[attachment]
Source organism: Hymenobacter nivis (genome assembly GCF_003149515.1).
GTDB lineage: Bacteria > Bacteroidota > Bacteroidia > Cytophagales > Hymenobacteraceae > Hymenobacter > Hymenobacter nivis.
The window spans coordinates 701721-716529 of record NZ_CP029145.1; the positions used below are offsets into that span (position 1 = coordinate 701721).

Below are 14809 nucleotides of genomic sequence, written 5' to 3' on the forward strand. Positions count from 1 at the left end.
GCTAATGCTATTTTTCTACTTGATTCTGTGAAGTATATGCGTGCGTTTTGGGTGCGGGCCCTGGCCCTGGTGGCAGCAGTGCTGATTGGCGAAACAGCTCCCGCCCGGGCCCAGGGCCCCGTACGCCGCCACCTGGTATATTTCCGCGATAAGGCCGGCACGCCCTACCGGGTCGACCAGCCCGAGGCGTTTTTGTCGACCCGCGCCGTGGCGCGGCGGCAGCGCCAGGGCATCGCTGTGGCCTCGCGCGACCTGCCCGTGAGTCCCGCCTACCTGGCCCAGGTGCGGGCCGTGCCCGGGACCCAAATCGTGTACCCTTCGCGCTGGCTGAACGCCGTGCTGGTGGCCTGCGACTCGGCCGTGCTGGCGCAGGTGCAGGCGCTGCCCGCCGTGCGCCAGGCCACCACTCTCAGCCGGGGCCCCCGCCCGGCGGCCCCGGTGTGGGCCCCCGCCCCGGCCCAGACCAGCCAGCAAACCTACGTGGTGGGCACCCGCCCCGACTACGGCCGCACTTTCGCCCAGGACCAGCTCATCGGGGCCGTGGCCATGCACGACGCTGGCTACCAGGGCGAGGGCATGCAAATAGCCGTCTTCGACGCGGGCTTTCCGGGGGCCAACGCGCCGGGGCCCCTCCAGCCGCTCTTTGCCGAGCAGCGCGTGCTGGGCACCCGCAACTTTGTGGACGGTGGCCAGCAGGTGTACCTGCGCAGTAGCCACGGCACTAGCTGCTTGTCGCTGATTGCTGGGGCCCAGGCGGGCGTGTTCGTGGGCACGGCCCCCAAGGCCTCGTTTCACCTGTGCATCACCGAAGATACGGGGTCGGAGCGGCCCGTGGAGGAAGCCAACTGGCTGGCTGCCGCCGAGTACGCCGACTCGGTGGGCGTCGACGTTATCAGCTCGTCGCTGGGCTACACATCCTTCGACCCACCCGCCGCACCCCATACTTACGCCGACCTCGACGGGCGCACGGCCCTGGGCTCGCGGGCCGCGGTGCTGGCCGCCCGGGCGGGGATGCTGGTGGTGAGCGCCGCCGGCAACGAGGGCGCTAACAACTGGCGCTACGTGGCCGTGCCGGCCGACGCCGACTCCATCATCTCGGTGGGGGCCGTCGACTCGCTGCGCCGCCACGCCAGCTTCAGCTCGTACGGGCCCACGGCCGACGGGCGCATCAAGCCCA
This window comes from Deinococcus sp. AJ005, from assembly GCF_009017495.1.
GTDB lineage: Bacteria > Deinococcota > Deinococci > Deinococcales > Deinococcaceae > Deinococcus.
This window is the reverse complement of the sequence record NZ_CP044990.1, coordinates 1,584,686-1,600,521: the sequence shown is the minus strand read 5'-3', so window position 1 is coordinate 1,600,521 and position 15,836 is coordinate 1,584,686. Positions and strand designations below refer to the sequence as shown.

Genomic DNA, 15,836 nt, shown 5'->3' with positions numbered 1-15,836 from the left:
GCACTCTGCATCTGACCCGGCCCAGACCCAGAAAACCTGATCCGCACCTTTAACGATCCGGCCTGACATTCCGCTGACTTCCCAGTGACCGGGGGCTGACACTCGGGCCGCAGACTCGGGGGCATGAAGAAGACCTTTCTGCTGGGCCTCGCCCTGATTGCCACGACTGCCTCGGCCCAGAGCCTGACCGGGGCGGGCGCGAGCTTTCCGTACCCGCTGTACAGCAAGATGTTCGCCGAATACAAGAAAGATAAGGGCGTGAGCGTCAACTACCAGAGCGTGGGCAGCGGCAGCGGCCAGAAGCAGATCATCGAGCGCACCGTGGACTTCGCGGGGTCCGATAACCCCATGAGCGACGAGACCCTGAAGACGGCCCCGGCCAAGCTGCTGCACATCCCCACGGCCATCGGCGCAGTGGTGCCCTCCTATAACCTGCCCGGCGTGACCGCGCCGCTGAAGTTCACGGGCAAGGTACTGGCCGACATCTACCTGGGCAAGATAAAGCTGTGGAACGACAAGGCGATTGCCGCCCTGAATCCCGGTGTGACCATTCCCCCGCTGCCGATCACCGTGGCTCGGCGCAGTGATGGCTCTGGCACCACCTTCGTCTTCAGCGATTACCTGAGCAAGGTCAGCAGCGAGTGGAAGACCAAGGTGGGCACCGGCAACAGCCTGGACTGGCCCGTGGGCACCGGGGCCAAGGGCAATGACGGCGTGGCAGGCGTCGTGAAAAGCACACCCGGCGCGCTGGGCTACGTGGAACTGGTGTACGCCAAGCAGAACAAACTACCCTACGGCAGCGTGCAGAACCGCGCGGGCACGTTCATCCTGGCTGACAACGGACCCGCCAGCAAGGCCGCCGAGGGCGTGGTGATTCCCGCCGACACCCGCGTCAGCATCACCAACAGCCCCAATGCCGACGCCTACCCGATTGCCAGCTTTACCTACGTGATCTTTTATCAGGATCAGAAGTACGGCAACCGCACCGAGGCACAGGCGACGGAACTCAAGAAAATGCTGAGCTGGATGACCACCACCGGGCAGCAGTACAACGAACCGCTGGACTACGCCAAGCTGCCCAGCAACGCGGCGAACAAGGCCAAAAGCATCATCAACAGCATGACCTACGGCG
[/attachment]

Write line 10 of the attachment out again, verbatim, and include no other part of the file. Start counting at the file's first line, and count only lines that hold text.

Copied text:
GCACTCTGCATCTGACCCGGCCCAGACCCAGAAAACCTGATCCGCACCTTTAACGATCCGGCCTGACATTCCGCTGACTTCCCAGTGACCGGGGGCTGACACTCGGGCCGCAGACTCGGGGGCATGAAGAAGACCTTTCTGCTGGGCCTCGCCCTGATTGCCACGACTGCCTCGGCCCAGAGCCTGACCGGGGCGGGCGCGAGCTTTCCGTACCCGCTGTACAGCAAGATGTTCGCCGAATACAAGAAAGATAAGGGCGTGAGCGTCAACTACCAGAGCGTGGGCAGCGGCAGCGGCCAGAAGCAGATCATCGAGCGCACCGTGGACTTCGCGGGGTCCGATAACCCCATGAGCGACGAGACCCTGAAGACGGCCCCGGCCAAGCTGCTGCACATCCCCACGGCCATCGGCGCAGTGGTGCCCTCCTATAACCTGCCCGGCGTGACCGCGCCGCTGAAGTTCACGGGCAAGGTACTGGCCGACATCTACCTGGGCAAGATAAAGCTGTGGAACGACAAGGCGATTGCCGCCCTGAATCCCGGTGTGACCATTCCCCCGCTGCCGATCACCGTGGCTCGGCGCAGTGATGGCTCTGGCACCACCTTCGTCTTCAGCGATTACCTGAGCAAGGTCAGCAGCGAGTGGAAGACCAAGGTGGGCACCGGCAACAGCCTGGACTGGCCCGTGGGCACCGGGGCCAAGGGCAATGACGGCGTGGCAGGCGTCGTGAAAAGCACACCCGGCGCGCTGGGCTACGTGGAACTGGTGTACGCCAAGCAGAACAAACTACCCTACGGCAGCGTGCAGAACCGCGCGGGCACGTTCATCCTGGCTGACAACGGACCCGCCAGCAAGGCCGCCGAGGGCGTGGTGATTCCCGCCGACACCCGCGTCAGCATCACCAACAGCCCCAATGCCGACGCCTACCCGATTGCCAGCTTTACCTACGTGATCTTTTATCAGGATCAGAAGTACGGCAACCGCACCGAGGCACAGGCGACGGAACTCAAGAAAATGCTGAGCTGGATGACCACCACCGGGCAGCAGTACAACGAACCGCTGGACTACGCCAAGCTGCCCAGCAACGCGGCGAACAAGGCCAAAAGCATCATCAACAGCATGACCTACGGCG